He defined apprenticeships, as opposed to internships, as an employer-driven program from which there needs to be a return on investment for the employer. Apprentices are paid a wage from the business and have an expectation that they will learn a skill and have continued employment after their apprenticeship. The tenure of an apprenticeship may be years, not weeks or months that is typical of internships.

Apprenticeships require an educational component as well as a work-based skills development aspect. Employers often pay the cost of outside classes such as those offered at a community college.

The programs solve four problems, he said.

  1. Aging workforce — The workforce is aging, with the average age in manufacturing 45 or older, depending on the type. The average age of apprentices is 26 years old, he said.
  2. Poaching — Employers often compete with each other for workers based on wages. But apprenticeships add a quality factor. Workers see value in more than the paycheck because they are learning skills.
  3. Out-of-state hiring — Hiring workers from elsewhere can be expensive because of relocation packages that are required. Hiring a local student and training that person can be more cost-effective.
  4. Turnover — When companies invest in the future of workers, that investment often is reciprocated by loyalty, Palmer said.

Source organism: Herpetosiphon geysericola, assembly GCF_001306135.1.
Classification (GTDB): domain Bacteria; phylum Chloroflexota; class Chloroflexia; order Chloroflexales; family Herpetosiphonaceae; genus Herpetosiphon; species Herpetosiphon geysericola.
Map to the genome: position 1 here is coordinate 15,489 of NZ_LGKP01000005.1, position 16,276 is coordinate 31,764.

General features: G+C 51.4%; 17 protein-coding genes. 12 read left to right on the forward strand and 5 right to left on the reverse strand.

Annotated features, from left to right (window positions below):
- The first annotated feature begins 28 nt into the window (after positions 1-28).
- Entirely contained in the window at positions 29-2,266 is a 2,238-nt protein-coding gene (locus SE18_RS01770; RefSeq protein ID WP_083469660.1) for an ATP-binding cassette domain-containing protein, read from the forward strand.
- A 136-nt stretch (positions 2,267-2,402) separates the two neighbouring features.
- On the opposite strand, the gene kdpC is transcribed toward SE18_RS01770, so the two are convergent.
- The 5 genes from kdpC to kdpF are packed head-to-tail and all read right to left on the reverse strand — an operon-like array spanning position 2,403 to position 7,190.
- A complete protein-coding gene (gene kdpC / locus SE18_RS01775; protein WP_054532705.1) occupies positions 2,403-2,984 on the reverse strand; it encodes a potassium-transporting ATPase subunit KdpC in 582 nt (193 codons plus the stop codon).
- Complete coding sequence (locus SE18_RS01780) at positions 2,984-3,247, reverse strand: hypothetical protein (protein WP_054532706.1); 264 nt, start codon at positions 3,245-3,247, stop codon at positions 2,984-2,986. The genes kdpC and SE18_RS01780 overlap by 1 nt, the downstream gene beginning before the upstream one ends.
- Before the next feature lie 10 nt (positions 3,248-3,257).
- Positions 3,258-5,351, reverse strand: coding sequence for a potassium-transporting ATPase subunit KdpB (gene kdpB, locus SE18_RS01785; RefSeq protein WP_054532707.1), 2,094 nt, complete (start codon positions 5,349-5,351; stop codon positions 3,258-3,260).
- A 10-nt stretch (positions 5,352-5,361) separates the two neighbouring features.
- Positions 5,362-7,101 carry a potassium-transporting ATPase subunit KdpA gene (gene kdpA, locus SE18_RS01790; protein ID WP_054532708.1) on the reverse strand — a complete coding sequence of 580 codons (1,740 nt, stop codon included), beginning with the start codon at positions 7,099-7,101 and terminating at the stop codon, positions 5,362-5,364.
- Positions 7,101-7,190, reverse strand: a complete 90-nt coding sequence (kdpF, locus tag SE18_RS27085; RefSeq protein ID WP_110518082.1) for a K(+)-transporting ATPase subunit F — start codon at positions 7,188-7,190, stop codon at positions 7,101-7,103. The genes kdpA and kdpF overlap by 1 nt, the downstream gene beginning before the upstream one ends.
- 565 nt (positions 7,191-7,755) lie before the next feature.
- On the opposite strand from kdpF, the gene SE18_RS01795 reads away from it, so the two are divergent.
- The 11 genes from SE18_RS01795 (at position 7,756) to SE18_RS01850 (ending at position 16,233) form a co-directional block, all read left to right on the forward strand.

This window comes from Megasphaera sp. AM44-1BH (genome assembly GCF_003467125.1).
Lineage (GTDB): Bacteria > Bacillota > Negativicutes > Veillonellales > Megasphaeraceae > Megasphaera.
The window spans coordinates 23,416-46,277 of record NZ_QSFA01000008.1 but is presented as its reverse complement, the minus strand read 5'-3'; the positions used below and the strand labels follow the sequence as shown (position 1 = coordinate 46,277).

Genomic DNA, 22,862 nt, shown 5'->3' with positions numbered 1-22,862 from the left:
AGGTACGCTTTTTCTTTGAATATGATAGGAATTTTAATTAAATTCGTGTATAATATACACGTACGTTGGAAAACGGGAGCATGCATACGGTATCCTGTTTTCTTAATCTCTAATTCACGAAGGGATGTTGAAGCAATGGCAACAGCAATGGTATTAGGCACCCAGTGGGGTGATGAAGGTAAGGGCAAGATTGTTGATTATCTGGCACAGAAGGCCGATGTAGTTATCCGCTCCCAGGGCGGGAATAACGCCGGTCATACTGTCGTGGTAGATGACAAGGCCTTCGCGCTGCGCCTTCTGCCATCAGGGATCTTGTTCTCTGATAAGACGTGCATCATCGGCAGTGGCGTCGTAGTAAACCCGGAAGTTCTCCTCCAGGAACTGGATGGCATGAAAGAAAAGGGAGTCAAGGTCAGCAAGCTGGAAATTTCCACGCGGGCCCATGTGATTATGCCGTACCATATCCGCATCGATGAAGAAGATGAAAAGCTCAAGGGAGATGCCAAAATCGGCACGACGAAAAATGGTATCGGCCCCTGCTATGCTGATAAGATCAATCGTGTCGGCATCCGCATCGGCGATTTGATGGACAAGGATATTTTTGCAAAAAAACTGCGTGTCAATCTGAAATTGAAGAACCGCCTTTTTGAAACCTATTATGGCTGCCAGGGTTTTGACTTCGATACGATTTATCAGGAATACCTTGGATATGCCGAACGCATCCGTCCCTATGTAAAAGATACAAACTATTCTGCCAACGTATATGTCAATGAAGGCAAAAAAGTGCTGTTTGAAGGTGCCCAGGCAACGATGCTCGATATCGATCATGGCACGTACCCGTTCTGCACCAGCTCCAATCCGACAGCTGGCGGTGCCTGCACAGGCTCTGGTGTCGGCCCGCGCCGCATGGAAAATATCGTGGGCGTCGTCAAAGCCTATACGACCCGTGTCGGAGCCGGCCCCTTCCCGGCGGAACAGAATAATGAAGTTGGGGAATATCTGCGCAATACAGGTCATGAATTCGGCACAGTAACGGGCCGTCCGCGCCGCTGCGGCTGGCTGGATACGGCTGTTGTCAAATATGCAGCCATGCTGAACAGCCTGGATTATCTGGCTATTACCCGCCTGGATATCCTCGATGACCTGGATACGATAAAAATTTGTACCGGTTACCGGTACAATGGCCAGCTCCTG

Additional information about issues companies are having with workforce issues can be found in a BizWest special report.

LOVELAND — Filling manufacturing positions based on skills — and not pedigree, degree or even experience — can be the key to the gaps that employers say exist in the jobs marketplace. And despite best intentions, many employers are missing the boat.

“Employers ask, ‘what can I do in my own company to solve this problem,’” said Trevor Pruitt of the skills gap that companies in virtually every employment sector say exists in the state and nation. Pruitt is an associate with Skillful Colorado, a company that helps match employers with qualified workers. He spoke at the fifth annual Northern Colorado Manufacturing Trade Show on Thursday.

And the answer isn’t something that employers want to hear. “What the data shows is that you’re making it worse,” he said.

Citing typical job ads that he found on the internet, Pruitt outlined three major areas that are unnecessarily restricting who is eligible to apply or be hired for positions throughout the state.

Degree inflation — Employers often require a degree before an individual is considered for a position, even when a degree isn’t necessary. Using production supervisors as an example, Pruitt said that only 16 percent of existing production supervisors have degrees, yet 57 percent of job ads require them. Given that almost 70 percent of Americans do not have college degrees, requiring a degree immediately constricts the pool of potential applicants. It’s the skills that employers think come with a degree that are important, but there’s no guarantee that a degree equals certain…